Sometimes we just don’t understand a problem well enough to classify it. The best example of this is the sensitive spots in soft tissue that so many people have — “trigger points,” the things that motivate most massage therapy appointments. There is a popular hypothesis that they are caused by a problem with muscle tissue, which would make it a clear case of nociceptive pain from a fairly subtle lesion … but it’s just a hypothesis, and some experts have suggested that trigger points are caused by a problem with nerves themselves, which would make them neuropathic.26 No one actually knows, and it’s not likely to be settled for a long time.

The “official” causes of all kinds of chronic pain (another way to talk about “types” of pain) break down into three roughly equally large categories, plus one small “other” category:27

But I suspect these are pretty meaningless categories, and it should be more like 80% unknown. Misdiagnosis is routine, of course. Arthritis and the rheumatic diseases should probably be in their own major category, and almost everything else filed under “unknown.” Pain after injury is surprisingly murky: sure, it might have started with an injury, but two years later is that still the “cause”? It has usually transmogrified into something else, and exactly how that works is much more about the “unknown” than “injury.” Many cases of chronic pain are hard to put in just one of these categories (or they only seem easy to place). Most causes of pain are hard to fit into these categories. See: 38 Surprising Causes of Pain: Trying to understand pain when there is no obvious explanation.

A key deep thought: nociception isn’t pain, and there are no “pain nerves,” but muscles can still be sore

Nociceptors are the nerves that detect potentially noxious stimuli, and nociception is what they do for a living: they send reports about tissue state, not pain.

Pain is a brain-generated experience based on many factors, including but not limited to nociception. If nociception is the major trigger that leads to a pain experience, it’s reasonable to call it “nociceptive pain.” But nociception is one thing, and pain is another.

Example: If you step on a Lego piece, the nerves send that information to the brain (nociception), and the brain always decides that this information means you’re in a lot of danger. Stepping on Lego is something the brain takes very seriously! So it always hurts! But it isn’t “pain” until the brain says so, and a lot of routine, boring nociception never becomes pain — like the slight discomforts that provoke us to change position, before it becomes a problem.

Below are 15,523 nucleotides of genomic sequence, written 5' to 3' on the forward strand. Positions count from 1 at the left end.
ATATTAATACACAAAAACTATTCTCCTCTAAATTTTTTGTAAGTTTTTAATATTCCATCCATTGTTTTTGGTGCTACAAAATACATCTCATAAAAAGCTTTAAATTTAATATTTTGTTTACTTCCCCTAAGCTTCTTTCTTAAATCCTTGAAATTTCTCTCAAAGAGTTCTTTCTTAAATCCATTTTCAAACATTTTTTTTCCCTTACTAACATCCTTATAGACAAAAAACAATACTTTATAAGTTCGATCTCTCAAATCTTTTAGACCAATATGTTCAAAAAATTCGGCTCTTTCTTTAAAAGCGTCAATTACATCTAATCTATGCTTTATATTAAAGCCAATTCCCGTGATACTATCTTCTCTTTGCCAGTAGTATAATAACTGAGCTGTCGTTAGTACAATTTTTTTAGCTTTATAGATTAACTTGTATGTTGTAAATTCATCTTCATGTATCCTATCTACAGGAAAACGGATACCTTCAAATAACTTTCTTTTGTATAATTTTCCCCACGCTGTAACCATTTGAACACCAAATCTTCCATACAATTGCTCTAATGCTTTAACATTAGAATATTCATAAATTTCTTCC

So, “ackshually,” nociception and pain are not the same thing, and nociceptors are not “pain fibres.”28

So what? Life is a reification fallacy

Reification” is treating an abstraction as if it were a real thing, making it concrete. We do this constantly, of course. It’s a really basic feature of being human.

As we have come to understand how pain is surprisingly independent of tissue state — you can hurt without tissue problem and vice versa, to an amazing degree — some experts have started to object to statements like “my muscles are sore.” Why? Because, technically, it’s your brain that hurts, not your muscles. Muscles can’t feel! That’s reification! “Reification fallacies” like this are pedantically asserted during shop talk on social media often enough that it has gotten on my nerves.

It is important to be able to deconstruct pain like this, even for patients — it’s a big part of pain science — but it is not a requirement, and it’s mostly way too clunky and technical for all but the most formal and delving discussions.

Literally everything that exists (not just what we sense) is a mental construct, a brain-made story. Life is a reification fallacy and refusing to tolerate reification is impractical. The entire point of sensation is to treat abstractions as if they were real.

Example: this delicious muffin I’m eating does not technically possess deliciousness or any blueberry flavour — those experiences really are all in my mind, like everything else — but “this blueberry muffin is delicious” is still a useful, meaningful statement for basically anyone who isn’t specifically trying to explain the neurology of it.

And so is “my muscles are sore.”

Pain is whatever the person experiencing it says it is, existing whenever and wherever they say it does.

Margo McCaffery, Specialist Pain Nurse

Another way of categorizing pain: visceral and somatic

Somatic pain is experienced in the skin, muscles, bones, and joints.

Visceral pain is the pain of organs, in the thoracic or abdominal cavities.

Both somatic and visceral pain can be nociceptive, neuropathic, or algopathic. The two classification systems have full overlap.

The somatic/visceral distinction isn’t just about location and depth: visceral and somatic pain have very different characteristics, reflecting different priorities. For instance, much of somatic pain neurology is all about localization: the brain is very concerned with where somatic pain is occurring, the better to avoid external sources of danger. Visceral pain is notoriously “diffuse,” difficult to isolate, and is often felt in remote locations, because the brain basically can’t tell where the pain is coming from and starts making it up, referred pain.29

For much of medical history, no one even thought organs could hurt, which seems a bit quaint now — just what did they think was going on with the pain of a heart attack? Organs are largely impervious to the things that the somatic pain system is tuned to detect, like lacerations or burning, but they are very sensitive the kinds of things that are more likely to go wrong with organs, like stretch (a swollen gut), ischemia (a heart deprived of oxygen during a heart attack), and inflammation (inflammatory bowel disease). Hence the confusion. Now it’s obvious not only that viscera can hurt, but that they can hurt excessively and stubbornly: algopathic visceral pain, or visceral hypersensitivity, which is at the root of functional gastrointestinal disorders (gut trouble without an obvious cause, mainly irritable bowel syndrome).

Fast and slow pain: yet another way to categorize